Let’s think of it this way. We don’t have any record of Lazarus having a wife when he died. Let’s just pretend that he did. We know that John 10 records that after 4 days in the grave, Jesus rose this man from the dead. Legally speaking, his marriage was only valid until one of them died. Did one of them die? Yes, Lazarus died. Strictly speaking, Lazarus would have been free to choose another wife after he was resurrected. If he wanted to remain being married to the same woman, it really would have only been a legal marriage if they remarried.
This is to me is what Paul is saying in verse 4 of chapter 7. Not only did we die to the love of sin when we died in Christ, but we also died to the law. This was, Paul says, so that we might be joined to another. Who was this? Christ. There are three steps in this verse. Step 1 is death to the law. Step 2 is that we might be joined to Christ...married to Him. Step 3 is that we might bear fruit to God.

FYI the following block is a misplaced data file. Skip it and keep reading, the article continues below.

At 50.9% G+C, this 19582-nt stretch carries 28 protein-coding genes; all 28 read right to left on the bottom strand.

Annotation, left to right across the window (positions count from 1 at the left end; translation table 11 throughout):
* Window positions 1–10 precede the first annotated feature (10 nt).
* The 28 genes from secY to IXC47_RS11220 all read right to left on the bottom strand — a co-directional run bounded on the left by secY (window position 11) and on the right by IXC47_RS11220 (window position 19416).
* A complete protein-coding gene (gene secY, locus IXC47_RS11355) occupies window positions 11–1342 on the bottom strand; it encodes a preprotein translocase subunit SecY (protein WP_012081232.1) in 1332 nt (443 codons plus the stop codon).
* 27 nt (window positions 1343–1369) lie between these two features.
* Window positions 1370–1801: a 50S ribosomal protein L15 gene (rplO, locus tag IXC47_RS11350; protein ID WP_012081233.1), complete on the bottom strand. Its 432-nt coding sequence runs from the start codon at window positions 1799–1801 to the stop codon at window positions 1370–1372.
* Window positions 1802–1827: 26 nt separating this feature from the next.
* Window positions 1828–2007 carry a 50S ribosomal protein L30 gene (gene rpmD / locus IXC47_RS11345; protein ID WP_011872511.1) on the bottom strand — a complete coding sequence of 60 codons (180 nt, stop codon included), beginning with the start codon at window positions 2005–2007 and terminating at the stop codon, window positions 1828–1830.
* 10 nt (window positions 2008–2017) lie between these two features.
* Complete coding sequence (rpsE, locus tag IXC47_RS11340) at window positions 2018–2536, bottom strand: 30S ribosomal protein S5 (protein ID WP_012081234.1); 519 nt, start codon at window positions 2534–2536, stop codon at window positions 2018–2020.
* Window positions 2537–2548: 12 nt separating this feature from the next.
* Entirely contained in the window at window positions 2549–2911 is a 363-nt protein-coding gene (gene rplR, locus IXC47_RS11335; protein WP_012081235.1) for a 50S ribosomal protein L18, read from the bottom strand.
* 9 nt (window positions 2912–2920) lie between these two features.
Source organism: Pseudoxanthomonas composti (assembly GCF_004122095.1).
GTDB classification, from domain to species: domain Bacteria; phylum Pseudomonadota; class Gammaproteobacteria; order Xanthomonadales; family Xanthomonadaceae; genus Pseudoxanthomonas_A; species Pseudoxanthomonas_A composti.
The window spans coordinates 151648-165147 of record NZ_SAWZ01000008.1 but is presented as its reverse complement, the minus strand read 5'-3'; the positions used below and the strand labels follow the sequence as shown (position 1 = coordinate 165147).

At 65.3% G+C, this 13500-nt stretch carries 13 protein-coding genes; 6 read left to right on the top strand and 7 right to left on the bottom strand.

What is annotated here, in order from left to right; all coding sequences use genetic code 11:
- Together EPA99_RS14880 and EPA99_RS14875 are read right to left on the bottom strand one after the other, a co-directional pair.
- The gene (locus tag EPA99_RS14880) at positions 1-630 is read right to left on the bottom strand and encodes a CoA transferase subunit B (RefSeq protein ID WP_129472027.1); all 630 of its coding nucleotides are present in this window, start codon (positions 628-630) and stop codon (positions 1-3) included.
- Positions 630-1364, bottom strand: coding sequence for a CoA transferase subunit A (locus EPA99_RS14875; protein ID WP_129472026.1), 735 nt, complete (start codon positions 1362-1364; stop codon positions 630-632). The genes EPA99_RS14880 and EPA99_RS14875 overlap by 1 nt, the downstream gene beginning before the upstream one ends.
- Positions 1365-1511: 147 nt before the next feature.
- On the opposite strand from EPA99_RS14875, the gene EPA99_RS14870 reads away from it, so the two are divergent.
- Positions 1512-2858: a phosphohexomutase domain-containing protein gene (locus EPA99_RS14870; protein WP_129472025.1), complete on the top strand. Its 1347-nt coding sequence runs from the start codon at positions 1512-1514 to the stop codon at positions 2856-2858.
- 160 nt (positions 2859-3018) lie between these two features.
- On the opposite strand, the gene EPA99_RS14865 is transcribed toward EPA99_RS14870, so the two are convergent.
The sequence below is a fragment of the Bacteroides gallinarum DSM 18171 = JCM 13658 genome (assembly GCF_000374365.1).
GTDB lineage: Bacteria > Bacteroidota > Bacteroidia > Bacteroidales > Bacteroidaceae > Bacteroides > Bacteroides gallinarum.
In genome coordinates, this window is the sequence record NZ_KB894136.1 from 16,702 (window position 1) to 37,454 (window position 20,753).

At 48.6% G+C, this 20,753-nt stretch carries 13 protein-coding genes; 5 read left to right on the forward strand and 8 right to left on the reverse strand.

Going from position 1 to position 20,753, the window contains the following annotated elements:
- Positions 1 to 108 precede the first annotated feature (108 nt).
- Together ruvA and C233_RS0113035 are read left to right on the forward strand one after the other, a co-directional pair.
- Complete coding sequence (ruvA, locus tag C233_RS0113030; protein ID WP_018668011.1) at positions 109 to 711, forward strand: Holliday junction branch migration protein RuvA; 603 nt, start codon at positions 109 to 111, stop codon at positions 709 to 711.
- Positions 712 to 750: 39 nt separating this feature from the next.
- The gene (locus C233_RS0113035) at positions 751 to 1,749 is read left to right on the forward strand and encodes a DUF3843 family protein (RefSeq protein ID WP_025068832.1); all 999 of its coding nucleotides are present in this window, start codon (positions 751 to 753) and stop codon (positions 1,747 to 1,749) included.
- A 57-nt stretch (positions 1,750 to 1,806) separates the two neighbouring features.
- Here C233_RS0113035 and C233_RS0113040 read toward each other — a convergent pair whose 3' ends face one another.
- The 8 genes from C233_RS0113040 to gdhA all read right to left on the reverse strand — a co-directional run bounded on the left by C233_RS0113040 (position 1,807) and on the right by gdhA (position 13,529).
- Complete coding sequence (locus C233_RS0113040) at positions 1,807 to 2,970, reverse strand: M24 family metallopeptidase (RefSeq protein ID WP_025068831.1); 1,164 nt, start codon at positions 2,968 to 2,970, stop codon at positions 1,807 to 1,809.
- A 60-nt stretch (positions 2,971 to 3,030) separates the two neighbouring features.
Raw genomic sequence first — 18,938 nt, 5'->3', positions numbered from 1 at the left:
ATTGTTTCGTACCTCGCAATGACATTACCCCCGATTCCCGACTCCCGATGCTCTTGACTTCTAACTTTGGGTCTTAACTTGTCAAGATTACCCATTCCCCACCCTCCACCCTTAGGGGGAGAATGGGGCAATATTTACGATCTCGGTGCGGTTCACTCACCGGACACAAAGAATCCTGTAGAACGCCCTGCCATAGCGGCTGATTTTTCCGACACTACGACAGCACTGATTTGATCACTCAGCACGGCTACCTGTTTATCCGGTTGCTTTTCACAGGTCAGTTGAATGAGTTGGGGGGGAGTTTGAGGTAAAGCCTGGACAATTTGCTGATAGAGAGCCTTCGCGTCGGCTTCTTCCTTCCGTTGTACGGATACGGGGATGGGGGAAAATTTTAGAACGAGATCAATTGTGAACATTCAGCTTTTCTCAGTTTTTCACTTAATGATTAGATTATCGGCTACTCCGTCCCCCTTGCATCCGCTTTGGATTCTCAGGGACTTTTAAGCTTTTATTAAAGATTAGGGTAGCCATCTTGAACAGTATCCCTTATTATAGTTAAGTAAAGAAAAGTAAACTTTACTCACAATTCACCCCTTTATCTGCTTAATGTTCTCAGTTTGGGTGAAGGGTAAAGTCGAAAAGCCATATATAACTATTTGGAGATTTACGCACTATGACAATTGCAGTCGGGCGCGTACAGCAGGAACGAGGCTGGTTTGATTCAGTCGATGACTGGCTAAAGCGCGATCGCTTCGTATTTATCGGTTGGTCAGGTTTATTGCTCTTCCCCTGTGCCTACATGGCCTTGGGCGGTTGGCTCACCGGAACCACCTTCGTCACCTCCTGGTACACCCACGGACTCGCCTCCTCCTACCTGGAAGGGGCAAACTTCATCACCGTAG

Verses 5 and 6 talk about when we were in the flesh, the sinful passions, which were aroused by the law, bore fruit to death. Now that we are released from the law, having died to it, we are to serve in newness of the Spirit and not in the oldness of the letter. This is the same thing that Paul said in chapter 6:4 when he said that “we too might walk in newness of life.”